Stan Laurel plays a book salesman who has a series of encounters, mostly revolving around a young woman who might be evicted by her lecherous landlord. Along the way, Stan dresses up as a ... See full summary »
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Cast

Credited cast:
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Jimmy Smith
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The landlord
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The poor tenant
Joy Winthrop ...
The pest
Rest of cast listed alphabetically:
Mae Laurel ...
A woman in court
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Storyline

Stan Laurel plays a book salesman who has a series of encounters, mostly revolving around a young woman who might be evicted by her lecherous landlord. Along the way, Stan dresses up as a dog, gets chased down Sunset Blvd circa 1922, and keeps running into an annoying woman who gives this short film its title. Written by Greg Dean Schmitz

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Genres:

Comedy | Short

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Release Date:

4 December 1922 (USA)  »

Also Known As:

The Booklegger  »

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Technical Specs

Sound Mix:

Aspect Ratio:

1.33 : 1
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Trivia

In the film, there are nuts for sale called "Nigger Toes". These are actually Brazil nuts and is the only known film to reference them as such. The nuts were called this for a lengthy time but fell out of favor with the general public due to it being more like a racial slur. See more »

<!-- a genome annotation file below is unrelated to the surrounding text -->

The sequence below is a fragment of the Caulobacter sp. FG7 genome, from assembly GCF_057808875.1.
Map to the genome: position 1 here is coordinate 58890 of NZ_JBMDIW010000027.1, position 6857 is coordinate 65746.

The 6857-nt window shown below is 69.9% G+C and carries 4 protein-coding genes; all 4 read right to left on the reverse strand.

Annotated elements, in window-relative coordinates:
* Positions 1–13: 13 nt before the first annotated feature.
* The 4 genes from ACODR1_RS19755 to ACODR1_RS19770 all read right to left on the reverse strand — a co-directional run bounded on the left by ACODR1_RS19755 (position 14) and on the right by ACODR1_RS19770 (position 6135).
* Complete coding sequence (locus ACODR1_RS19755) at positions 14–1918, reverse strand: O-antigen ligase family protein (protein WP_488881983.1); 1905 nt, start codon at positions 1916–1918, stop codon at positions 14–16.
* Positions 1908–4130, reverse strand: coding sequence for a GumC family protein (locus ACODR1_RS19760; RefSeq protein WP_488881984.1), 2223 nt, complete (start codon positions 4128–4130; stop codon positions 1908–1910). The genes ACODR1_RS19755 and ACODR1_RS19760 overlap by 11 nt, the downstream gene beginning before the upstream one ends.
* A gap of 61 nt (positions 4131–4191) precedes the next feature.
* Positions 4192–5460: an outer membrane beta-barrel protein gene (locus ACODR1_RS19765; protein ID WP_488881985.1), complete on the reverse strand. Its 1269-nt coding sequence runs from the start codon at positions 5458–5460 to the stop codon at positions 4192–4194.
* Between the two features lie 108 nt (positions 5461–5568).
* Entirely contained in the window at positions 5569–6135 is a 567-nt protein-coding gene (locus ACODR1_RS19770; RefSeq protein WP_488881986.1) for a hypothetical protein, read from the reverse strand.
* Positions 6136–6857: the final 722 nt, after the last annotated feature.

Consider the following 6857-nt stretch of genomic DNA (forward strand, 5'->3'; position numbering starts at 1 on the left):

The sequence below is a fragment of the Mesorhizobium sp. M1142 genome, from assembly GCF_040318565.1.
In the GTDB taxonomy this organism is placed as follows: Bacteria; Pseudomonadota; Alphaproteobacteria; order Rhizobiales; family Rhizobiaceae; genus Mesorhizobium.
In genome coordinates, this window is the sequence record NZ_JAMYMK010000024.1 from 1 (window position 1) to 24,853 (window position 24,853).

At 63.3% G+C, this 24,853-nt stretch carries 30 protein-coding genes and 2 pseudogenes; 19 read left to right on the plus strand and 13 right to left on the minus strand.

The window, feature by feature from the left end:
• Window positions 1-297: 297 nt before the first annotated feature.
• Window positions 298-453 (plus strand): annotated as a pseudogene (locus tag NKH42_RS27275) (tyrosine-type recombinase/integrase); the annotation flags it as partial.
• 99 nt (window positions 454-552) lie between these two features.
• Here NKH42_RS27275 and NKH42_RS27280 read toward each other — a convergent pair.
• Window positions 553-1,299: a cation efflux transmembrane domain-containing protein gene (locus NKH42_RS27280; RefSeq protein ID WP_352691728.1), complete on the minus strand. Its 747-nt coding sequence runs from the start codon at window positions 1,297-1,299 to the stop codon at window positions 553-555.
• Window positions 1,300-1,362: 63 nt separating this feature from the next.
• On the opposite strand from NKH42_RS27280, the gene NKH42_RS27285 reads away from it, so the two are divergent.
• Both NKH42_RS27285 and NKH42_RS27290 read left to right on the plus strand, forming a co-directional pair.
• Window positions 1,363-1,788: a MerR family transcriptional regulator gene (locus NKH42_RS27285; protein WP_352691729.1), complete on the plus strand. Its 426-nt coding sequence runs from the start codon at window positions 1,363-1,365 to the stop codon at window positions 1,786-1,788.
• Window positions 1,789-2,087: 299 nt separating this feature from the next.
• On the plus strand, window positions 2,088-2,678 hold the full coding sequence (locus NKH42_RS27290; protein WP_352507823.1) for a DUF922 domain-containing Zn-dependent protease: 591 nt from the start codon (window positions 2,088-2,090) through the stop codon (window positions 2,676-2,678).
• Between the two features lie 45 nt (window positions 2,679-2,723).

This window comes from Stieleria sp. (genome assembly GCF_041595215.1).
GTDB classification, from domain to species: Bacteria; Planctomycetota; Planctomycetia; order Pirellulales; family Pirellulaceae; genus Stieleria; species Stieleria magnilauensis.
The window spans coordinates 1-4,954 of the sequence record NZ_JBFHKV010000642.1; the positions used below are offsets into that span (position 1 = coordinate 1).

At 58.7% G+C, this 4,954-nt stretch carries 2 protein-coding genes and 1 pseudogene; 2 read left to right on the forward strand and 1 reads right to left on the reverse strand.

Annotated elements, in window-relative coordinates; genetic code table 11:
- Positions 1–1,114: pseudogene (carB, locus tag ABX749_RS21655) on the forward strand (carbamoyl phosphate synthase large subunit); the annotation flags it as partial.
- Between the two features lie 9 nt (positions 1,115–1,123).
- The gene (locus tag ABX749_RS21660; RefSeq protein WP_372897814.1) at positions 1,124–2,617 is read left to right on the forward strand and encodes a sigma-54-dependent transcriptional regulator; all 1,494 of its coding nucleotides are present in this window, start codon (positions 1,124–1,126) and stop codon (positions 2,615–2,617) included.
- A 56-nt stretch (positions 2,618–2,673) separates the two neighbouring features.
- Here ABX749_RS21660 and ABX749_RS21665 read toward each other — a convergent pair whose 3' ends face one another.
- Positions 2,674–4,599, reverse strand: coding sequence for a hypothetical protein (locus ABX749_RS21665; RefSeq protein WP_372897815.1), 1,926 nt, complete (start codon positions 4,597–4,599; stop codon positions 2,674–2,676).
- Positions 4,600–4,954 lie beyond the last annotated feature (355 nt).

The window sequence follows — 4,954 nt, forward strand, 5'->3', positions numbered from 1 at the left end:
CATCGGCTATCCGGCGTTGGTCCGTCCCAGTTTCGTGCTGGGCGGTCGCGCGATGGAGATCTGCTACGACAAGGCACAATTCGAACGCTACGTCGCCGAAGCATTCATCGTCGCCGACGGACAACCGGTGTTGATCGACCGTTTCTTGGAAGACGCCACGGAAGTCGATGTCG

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Brazil, Where the nuts come from
21 December 2007 | by (New York City) – See all my reviews

Although Stan did not really find his character and timing until about 1925 when he was working for Joe Rock, this comedy he starred in three years earlier, when he was alternating between random gags in one-reelers like THE NOON WHISTLE and good but standard travesties like MUD AND SAND is a bit of a revelation. His gag construction runs down a bit at the end, but some of them are novel and beautifully performed, and the extended sequence where he cannot go out to rescue the heroine because her dog has him trapped in her house is well set up, performed and edited. Nor is his character the simpleton he plays elsewhere. Although the pace of gags causes failures, he is a young man with the occasional spark of inventiveness who is overwhelmed by a random world, until that random world turns around and rewards him -- a bit of a cross between Harold Lloyd and Buster Keaton that might have turned out well. But chance and circumstances led him elsewhere, and we have nothing to complain about in the end, nor in this movie.

Of note is the fact that one of the settings is the same stairs in the Silverlake district that he would climb with Oliver Hardy in the lost HATS OFF and in the Academy-Award-winning THE MUSIC BOX. It's a brief throwaway, but sometimes these ideas need development....


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